If you ask us, it has always been a logical next step, but when Comme des Garçons announced the opening of Dover Street Market in New York City, a buzz immediately kicked in. And it won’t stop anytime soon, not even now that the concept store has finally opened. Conceptualized by Rei Kawakubo, the elusive vanguard of forward fashion and tantalizing retail, Dover Street Market stores are known to transcend the worn-out parameters of traditional retail through ever-changing shop settings and tightly curated merchandise.
The choice of the shop location in New York has been, although not very unexpectedly, one that’s totally in sync with the brand’s quirky stature, and thus is off the beaten track. Similar to the one in London and to a lesser extent to the Tokyo store, Dover Street Market New York has opened at a peculiar spot: a landmark building on the far eastern edge of the nomad area.
Built in 1908 in beaux-arts style by architect Harvey Wiley Corbett, it was originally home to the New York School of applied design for women, featuring 20,000 sq.ft. [1,858 sqm.] spread over seven floors. Anyone who has been to the Dover Street Market stores in London and Tokyo knows that the shopping experience is on another level there, and it’s no surprise the store in New York fits in the same category of retail excellence. Similarly, the store is an immersive adventure, featuring merchandise of various Comme des Garçons lines mixed and matched with a slew of tightly curated top brands from across the planets, and all presented in wildly imaginitive settings, designed or supervised by Rei Kawakubo. Yes, it’s a visual overload, but one you can’t get enough of.
On the ground floor, below a canopy of what looks like randomly stacked timber sticks, the Comme des Garçons black collection dangles from black steel scaffolding, while opposite jewellery pieces are presented in glass cabinets. The store’s event space next to the staircase is currently occupied by a Louis Vuitton pop-up store. Select men’s apparel, bags and shoes are showcased inside a sleek rib cage structure of plywood.
And as you should never shop on an empty stomach, rose bakery comes to the rescue with a tasty selection of organic salads, soups and sweet bites, all served in a hybrid setting that’s reminiscent of a 1950s diner. Up on the second floor the collections of Junya Watanabe and a assortment of relevant other labels are presented, in addition to special showcases of Nike and Moscot Eyewear.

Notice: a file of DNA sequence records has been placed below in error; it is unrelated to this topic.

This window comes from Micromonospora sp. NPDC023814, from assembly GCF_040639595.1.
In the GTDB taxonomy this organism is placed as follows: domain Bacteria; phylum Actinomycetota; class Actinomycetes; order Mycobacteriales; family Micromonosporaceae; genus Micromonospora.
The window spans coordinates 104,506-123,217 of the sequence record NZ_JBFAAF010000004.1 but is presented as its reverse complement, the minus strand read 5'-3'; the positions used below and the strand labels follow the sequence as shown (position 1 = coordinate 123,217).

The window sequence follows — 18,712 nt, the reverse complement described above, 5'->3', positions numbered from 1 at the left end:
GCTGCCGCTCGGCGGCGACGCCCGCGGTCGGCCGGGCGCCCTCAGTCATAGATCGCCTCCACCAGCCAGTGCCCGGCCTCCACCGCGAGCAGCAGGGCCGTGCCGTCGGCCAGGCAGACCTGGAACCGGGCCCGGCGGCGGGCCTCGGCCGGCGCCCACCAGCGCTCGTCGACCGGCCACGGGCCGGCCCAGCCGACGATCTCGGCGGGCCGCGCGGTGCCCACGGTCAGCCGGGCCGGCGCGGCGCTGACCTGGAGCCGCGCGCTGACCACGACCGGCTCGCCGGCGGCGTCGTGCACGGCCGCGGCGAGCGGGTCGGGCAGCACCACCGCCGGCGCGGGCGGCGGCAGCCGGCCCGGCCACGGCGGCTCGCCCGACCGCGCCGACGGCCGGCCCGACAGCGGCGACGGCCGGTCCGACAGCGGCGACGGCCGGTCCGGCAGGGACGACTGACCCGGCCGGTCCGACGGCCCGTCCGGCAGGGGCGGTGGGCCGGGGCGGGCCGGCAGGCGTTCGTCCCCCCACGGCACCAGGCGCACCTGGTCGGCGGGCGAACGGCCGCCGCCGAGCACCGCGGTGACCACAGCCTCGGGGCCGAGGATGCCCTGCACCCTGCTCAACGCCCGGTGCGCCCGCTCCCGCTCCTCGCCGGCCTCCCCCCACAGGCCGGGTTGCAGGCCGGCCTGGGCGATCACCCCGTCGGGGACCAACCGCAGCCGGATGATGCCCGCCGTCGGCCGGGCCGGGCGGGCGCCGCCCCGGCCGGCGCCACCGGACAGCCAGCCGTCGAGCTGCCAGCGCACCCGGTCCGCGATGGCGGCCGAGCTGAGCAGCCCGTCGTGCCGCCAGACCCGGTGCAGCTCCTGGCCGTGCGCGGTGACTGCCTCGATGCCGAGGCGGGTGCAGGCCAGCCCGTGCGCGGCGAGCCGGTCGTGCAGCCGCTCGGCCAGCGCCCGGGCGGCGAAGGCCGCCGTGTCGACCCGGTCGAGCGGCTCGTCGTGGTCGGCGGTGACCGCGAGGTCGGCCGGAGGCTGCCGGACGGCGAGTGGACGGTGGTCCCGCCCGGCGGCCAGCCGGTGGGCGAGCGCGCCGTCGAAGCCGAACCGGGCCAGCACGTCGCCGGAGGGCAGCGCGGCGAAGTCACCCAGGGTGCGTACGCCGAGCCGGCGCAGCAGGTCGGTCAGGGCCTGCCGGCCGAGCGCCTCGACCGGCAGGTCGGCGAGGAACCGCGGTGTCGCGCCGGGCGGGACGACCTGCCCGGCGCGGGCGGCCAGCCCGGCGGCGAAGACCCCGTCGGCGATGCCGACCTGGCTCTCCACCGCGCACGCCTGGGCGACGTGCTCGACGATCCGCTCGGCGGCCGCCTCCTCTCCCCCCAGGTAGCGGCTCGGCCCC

The third floor is home to collections of Comme des Garçons Homme Deux, Comme des Garçons Comme des Garçons, and a section featuring various men’s labels. Also situated on this floor is a Comme des Garçons Black Shop and a separate and very minimalist section for the womenswear genius that is Azzedine Alaïa.
An artsy staircase by artist duo Madeline Gins + Shusaku Arakawa connects with the floor above where collections by Jacquemus, Jackie Js Lee and Phoebe English rival the colourful splendour of self-proclaimed junk artist Leo Sewell’s column-hugging decorations. Comme des Garçons good design is store concept that was first introduced in Tokyo, and which makes its overseas debut on the fifth floor. The setting is one of a warehouse, packed with items for your home, electronics and even furniture pieces.
But that’s not all, there’s more cool fashion to be found here by some of today’s most relevant designers, including Rick Owens, J.W. Anderson and Saint Laurent. Up on the sixth unfolds a special section for Comme des Garçons fragrances, juxtaposed with a Thom Browne shop-in-shop and women’s collection by Comme des Garçons and Simone Rocha. The top floor is equally eclectic, featuring not only the highly street-cred collections by Visvim and Supreme, but also a permanent and quite spacious Prada showcase. It kicks off with an exclusive and specially designed collection of apparel, shoes and accessories. Can you can handle this treasure trove of sublime fashion? If so, happy shopping!
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